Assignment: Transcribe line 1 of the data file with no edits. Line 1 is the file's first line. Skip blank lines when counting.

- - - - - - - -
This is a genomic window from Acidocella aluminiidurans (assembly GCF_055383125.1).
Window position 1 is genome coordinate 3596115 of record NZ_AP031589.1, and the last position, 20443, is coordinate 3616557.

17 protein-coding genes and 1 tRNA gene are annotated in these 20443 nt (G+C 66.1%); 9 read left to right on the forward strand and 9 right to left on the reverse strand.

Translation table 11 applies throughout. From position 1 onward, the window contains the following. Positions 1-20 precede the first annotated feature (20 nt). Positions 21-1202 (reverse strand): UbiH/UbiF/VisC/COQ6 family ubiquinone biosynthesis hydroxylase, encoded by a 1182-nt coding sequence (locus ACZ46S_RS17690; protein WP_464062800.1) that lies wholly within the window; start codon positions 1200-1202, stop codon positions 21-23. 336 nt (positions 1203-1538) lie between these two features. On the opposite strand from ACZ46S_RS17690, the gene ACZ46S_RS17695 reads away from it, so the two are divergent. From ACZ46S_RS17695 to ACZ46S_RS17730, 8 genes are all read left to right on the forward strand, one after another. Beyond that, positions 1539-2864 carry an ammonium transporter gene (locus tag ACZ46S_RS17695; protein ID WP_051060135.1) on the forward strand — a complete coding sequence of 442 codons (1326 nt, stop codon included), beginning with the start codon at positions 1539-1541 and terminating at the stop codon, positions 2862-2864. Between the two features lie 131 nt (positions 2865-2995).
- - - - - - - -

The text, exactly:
This is a genomic window from Acidocella aluminiidurans (assembly GCF_055383125.1).